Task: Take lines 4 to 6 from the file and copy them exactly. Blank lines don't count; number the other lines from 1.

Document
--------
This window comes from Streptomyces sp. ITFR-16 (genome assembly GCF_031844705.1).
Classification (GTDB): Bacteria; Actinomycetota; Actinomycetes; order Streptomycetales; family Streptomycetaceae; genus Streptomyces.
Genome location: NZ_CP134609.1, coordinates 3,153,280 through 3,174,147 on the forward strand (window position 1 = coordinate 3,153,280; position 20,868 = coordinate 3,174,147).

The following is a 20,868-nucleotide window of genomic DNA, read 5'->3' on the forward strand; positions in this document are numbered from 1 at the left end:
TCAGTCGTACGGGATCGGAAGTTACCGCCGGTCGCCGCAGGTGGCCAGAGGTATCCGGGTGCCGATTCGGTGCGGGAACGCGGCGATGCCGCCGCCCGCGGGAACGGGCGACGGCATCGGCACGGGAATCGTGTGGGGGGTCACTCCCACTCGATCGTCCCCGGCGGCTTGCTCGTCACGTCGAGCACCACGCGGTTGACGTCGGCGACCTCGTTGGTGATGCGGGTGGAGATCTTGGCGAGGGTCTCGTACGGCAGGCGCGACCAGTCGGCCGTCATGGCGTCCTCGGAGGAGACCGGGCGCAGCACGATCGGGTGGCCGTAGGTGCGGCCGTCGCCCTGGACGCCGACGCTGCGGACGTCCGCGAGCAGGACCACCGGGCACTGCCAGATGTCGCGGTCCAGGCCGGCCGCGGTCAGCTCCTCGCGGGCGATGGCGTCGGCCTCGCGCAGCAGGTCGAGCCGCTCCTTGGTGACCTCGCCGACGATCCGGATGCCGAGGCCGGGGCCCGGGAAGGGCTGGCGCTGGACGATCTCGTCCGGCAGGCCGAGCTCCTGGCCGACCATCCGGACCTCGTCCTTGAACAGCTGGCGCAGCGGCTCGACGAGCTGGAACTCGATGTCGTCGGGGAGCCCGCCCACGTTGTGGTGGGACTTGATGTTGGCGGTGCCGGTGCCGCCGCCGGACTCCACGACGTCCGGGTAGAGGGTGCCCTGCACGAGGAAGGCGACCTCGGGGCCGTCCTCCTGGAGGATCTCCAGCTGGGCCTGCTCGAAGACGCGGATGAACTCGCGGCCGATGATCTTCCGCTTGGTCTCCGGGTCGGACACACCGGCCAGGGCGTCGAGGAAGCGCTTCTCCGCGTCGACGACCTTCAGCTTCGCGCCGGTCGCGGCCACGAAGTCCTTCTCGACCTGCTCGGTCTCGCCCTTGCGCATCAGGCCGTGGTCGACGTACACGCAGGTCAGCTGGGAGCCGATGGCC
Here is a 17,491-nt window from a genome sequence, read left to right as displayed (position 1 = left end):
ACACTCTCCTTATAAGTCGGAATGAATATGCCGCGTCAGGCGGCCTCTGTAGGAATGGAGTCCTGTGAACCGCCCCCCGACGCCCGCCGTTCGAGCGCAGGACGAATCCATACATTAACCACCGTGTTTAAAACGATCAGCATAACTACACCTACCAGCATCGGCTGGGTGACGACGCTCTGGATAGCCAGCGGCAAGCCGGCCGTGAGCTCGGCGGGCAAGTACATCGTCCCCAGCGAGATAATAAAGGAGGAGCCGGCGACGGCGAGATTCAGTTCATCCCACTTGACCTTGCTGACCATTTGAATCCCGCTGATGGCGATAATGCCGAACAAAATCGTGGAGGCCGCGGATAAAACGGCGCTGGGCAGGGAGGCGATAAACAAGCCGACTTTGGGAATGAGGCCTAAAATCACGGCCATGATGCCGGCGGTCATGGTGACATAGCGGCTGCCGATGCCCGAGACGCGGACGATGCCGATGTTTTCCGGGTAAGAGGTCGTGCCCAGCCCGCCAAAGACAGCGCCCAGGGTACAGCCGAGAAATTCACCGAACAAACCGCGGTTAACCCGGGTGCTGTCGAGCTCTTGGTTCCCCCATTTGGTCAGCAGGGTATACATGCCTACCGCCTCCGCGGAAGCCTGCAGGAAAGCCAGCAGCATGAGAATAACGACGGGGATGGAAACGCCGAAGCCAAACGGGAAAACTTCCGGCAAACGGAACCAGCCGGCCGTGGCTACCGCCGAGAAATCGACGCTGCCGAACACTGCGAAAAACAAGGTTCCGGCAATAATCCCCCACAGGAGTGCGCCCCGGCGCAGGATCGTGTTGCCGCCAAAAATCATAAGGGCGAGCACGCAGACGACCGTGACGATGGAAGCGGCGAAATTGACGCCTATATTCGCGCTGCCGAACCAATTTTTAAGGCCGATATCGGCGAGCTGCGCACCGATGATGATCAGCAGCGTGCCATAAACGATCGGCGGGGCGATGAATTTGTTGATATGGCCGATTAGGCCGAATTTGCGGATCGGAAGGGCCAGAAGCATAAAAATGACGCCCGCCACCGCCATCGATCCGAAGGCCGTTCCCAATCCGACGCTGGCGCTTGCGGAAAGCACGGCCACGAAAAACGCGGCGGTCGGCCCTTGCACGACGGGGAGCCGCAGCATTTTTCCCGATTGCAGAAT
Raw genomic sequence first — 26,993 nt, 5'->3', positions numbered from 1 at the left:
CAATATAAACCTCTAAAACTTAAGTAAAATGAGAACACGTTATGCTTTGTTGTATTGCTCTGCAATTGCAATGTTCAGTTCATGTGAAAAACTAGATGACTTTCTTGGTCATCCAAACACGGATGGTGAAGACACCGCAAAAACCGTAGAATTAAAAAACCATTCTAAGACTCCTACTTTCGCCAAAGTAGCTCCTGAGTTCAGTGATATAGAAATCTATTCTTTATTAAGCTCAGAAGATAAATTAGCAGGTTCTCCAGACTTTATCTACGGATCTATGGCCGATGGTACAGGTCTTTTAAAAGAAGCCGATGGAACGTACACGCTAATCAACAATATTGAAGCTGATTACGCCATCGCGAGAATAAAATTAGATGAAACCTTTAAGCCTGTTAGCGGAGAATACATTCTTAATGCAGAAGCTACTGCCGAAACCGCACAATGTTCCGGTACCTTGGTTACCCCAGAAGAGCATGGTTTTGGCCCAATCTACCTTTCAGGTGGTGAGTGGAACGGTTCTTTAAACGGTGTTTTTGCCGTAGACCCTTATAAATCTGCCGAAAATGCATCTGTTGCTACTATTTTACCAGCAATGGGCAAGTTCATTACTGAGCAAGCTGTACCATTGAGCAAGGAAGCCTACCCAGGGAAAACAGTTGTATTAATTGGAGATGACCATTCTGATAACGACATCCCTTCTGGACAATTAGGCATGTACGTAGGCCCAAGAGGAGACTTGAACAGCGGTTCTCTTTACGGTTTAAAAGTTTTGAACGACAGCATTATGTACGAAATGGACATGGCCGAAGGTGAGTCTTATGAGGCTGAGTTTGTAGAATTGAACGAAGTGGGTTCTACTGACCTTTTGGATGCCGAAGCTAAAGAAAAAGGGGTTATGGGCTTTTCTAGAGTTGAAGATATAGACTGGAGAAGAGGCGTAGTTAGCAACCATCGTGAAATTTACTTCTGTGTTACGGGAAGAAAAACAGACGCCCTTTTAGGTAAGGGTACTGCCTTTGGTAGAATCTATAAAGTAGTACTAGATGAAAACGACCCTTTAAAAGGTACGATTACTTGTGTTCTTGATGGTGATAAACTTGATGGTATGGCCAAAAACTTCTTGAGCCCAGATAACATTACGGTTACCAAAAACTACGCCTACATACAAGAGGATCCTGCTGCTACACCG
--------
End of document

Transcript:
The following is a 20,868-nucleotide window of genomic DNA, read 5'->3' on the forward strand; positions in this document are numbered from 1 at the left end:
TCAGTCGTACGGGATCGGAAGTTACCGCCGGTCGCCGCAGGTGGCCAGAGGTATCCGGGTGCCGATTCGGTGCGGGAACGCGGCGATGCCGCCGCCCGCGGGAACGGGCGACGGCATCGGCACGGGAATCGTGTGGGGGGTCACTCCCACTCGATCGTCCCCGGCGGCTTGCTCGTCACGTCGAGCACCACGCGGTTGACGTCGGCGACCTCGTTGGTGATGCGGGTGGAGATCTTGGCGAGGGTCTCGTACGGCAGGCGCGACCAGTCGGCCGTCATGGCGTCCTCGGAGGAGACCGGGCGCAGCACGATCGGGTGGCCGTAGGTGCGGCCGTCGCCCTGGACGCCGACGCTGCGGACGTCCGCGAGCAGGACCACCGGGCACTGCCAGATGTCGCGGTCCAGGCCGGCCGCGGTCAGCTCCTCGCGGGCGATGGCGTCGGCCTCGCGCAGCAGGTCGAGCCGCTCCTTGGTGACCTCGCCGACGATCCGGATGCCGAGGCCGGGGCCCGGGAAGGGCTGGCGCTGGACGATCTCGTCCGGCAGGCCGAGCTCCTGGCCGACCATCCGGACCTCGTCCTTGAACAGCTGGCGCAGCGGCTCGACGAGCTGGAACTCGATGTCGTCGGGGAGCCCGCCCACGTTGTGGTGGGACTTGATGTTGGCGGTGCCGGTGCCGCCGCCGGACTCCACGACGTCCGGGTAGAGGGTGCCCTGCACGAGGAAGGCGACCTCGGGGCCGTCCTCCTGGAGGATCTCCAGCTGGGCCTGCTCGAAGACGCGGATGAACTCGCGGCCGATGATCTTCCGCTTGGTCTCCGGGTCGGACACACCGGCCAGGGCGTCGAGGAAGCGCTTCTCCGCGTCGACGACCTTCAGCTTCGCGCCGGTCGCGGCCACGAAGTCCTTCTCGACCTGCTCGGTCTCGCCCTTGCGCATCAGGCCGTGGTCGACGTACACGCAGGTCAGCTGGGAGCCGATGGCC
Here is a 17,491-nt window from a genome sequence, read left to right as displayed (position 1 = left end):